In Brussels, Greece and Ukraine picked up prestigious a European cultural award on Tuesday named after Princess Margriet of the Netherlands.
It's a recognition that there are real struggles that are happening in Greece and Ukraine. These are struggles that are not just isolated to those two countries. They are very symbolic, very representative of what Europe is going through - not only economic crisis but also an identity crisis."
Her Royal Highness and the eighth in line to the throne was on hand to present the prizes at a ceremony for the European Cultural Foundation, which included 25,000 euros in prize money.
The 2013 Athens Biennale was first to be recognised, for recreating an ancient Greek Agora (or meeting place) at the former Athens Stock Exchange focusing on the country’s economic crisis.
ECF (@ECF_tweets) March 31, 2015
Spokesman Poka-Yio told euronews that the challenge for events like the Athens Biennale was to uncover new ideas.
“In order to survive we have to constantly re-invent ourselves. So we change the Biennale format from edition to edition and this is how we stay relevant and also sustainable,” he said.
Ukraine’s Visual Cultural Research Center has long courted controversy with its art projects. For its winning entry and chose to compare the country’s 2013/4 Maidan protests with other social movements around the world.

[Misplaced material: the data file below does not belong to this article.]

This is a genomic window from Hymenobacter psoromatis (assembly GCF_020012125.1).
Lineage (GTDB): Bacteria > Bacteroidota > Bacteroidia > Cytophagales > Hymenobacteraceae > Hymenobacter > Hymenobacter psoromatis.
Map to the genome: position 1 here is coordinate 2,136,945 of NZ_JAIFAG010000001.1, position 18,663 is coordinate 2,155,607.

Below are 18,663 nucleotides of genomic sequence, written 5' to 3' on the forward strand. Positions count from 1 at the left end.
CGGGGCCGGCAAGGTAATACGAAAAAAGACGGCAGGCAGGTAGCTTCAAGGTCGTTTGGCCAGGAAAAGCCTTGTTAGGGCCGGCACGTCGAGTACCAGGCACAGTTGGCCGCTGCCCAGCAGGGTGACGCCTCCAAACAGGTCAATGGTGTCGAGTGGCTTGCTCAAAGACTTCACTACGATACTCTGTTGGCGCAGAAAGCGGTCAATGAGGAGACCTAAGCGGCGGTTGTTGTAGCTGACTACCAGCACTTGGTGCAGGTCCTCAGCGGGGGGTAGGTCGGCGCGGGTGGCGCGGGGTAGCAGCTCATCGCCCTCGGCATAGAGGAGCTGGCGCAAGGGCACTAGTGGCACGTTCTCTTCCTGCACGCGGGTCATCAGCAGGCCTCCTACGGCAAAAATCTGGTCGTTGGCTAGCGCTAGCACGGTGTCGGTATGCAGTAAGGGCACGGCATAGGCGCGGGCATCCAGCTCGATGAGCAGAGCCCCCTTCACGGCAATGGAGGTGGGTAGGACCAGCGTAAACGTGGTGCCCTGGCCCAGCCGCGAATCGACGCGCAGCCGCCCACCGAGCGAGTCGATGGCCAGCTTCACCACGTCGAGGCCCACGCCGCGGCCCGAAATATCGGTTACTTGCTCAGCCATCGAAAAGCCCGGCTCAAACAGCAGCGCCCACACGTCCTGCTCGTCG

Visual Culture Research Center in Kiev receives #ECFpmahttp://t.co/3AMn3WZZLq
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“The award we received today proves that by intuition we found a resonance between our work in Ukraine and what is going on elsewhere in Europe,” Olexiy Radynsky from the VCRC told euronews.
Both entries were highlighted for creating space for interaction with culture at critical periods in both countries’ histories.
One awards jury member, Saskia van Stein from The Netherlands, described the winning entries as an “epiphany, helping to define what a new democracy could be”.
Rana Zincir Celal, a jury member from Turkey said: “It’s also a recognition that there are real struggles that are happening in Greece and Ukraine. These are struggles that are not just isolated to those two countries. They are very symbolic, very representative of what Europe is going through – not only economic crisis but also an identity crisis.”